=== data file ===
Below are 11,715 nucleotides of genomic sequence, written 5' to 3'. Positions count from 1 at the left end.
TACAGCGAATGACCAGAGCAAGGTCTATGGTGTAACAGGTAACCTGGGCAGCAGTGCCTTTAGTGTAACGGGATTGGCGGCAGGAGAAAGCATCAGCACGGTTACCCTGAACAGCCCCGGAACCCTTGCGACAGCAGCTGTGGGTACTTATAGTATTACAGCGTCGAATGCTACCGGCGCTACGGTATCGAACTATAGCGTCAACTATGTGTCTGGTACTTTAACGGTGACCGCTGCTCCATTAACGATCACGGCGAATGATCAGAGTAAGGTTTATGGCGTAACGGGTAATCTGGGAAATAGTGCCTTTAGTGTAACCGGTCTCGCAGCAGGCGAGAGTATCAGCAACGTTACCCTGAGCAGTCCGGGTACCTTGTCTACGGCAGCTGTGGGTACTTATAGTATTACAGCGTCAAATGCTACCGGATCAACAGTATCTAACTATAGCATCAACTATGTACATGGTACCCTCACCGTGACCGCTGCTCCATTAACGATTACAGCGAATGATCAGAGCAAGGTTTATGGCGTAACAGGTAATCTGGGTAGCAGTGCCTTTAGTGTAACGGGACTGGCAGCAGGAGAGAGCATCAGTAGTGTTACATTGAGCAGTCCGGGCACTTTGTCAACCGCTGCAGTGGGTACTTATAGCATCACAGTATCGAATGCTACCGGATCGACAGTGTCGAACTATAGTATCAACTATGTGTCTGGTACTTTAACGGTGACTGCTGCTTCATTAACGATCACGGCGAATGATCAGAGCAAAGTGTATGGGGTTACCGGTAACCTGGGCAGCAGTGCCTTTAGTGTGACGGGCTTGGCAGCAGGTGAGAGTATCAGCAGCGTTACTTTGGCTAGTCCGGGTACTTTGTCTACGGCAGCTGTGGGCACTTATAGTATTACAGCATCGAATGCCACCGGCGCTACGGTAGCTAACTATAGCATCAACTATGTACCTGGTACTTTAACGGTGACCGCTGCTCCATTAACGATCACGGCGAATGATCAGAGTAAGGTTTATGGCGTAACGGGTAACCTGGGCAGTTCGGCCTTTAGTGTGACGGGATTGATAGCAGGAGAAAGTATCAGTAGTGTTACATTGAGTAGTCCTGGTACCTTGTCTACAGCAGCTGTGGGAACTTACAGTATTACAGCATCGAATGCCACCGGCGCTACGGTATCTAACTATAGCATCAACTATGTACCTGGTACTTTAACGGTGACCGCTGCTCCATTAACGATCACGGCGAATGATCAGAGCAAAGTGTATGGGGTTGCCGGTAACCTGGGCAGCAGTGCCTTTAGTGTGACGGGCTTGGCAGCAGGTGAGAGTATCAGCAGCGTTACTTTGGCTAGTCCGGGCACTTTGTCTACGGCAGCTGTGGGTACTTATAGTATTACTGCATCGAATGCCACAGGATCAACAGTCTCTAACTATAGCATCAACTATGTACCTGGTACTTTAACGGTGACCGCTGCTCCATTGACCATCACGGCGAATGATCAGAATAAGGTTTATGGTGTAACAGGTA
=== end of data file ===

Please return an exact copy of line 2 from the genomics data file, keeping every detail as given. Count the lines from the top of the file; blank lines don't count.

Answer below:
TACAGCGAATGACCAGAGCAAGGTCTATGGTGTAACAGGTAACCTGGGCAGCAGTGCCTTTAGTGTAACGGGATTGGCGGCAGGAGAAAGCATCAGCACGGTTACCCTGAACAGCCCCGGAACCCTTGCGACAGCAGCTGTGGGTACTTATAGTATTACAGCGTCGAATGCTACCGGCGCTACGGTATCGAACTATAGCGTCAACTATGTGTCTGGTACTTTAACGGTGACCGCTGCTCCATTAACGATCACGGCGAATGATCAGAGTAAGGTTTATGGCGTAACGGGTAATCTGGGAAATAGTGCCTTTAGTGTAACCGGTCTCGCAGCAGGCGAGAGTATCAGCAACGTTACCCTGAGCAGTCCGGGTACCTTGTCTACGGCAGCTGTGGGTACTTATAGTATTACAGCGTCAAATGCTACCGGATCAACAGTATCTAACTATAGCATCAACTATGTACATGGTACCCTCACCGTGACCGCTGCTCCATTAACGATTACAGCGAATGATCAGAGCAAGGTTTATGGCGTAACAGGTAATCTGGGTAGCAGTGCCTTTAGTGTAACGGGACTGGCAGCAGGAGAGAGCATCAGTAGTGTTACATTGAGCAGTCCGGGCACTTTGTCAACCGCTGCAGTGGGTACTTATAGCATCACAGTATCGAATGCTACCGGATCGACAGTGTCGAACTATAGTATCAACTATGTGTCTGGTACTTTAACGGTGACTGCTGCTTCATTAACGATCACGGCGAATGATCAGAGCAAAGTGTATGGGGTTACCGGTAACCTGGGCAGCAGTGCCTTTAGTGTGACGGGCTTGGCAGCAGGTGAGAGTATCAGCAGCGTTACTTTGGCTAGTCCGGGTACTTTGTCTACGGCAGCTGTGGGCACTTATAGTATTACAGCATCGAATGCCACCGGCGCTACGGTAGCTAACTATAGCATCAACTATGTACCTGGTACTTTAACGGTGACCGCTGCTCCATTAACGATCACGGCGAATGATCAGAGTAAGGTTTATGGCGTAACGGGTAACCTGGGCAGTTCGGCCTTTAGTGTGACGGGATTGATAGCAGGAGAAAGTATCAGTAGTGTTACATTGAGTAGTCCTGGTACCTTGTCTACAGCAGCTGTGGGAACTTACAGTATTACAGCATCGAATGCCACCGGCGCTACGGTATCTAACTATAGCATCAACTATGTACCTGGTACTTTAACGGTGACCGCTGCTCCATTAACGATCACGGCGAATGATCAGAGCAAAGTGTATGGGGTTGCCGGTAACCTGGGCAGCAGTGCCTTTAGTGTGACGGGCTTGGCAGCAGGTGAGAGTATCAGCAGCGTTACTTTGGCTAGTCCGGGCACTTTGTCTACGGCAGCTGTGGGTACTTATAGTATTACTGCATCGAATGCCACAGGATCAACAGTCTCTAACTATAGCATCAACTATGTACCTGGTACTTTAACGGTGACCGCTGCTCCATTGACCATCACGGCGAATGATCAGAATAAGGTTTATGGTGTAACAGGTA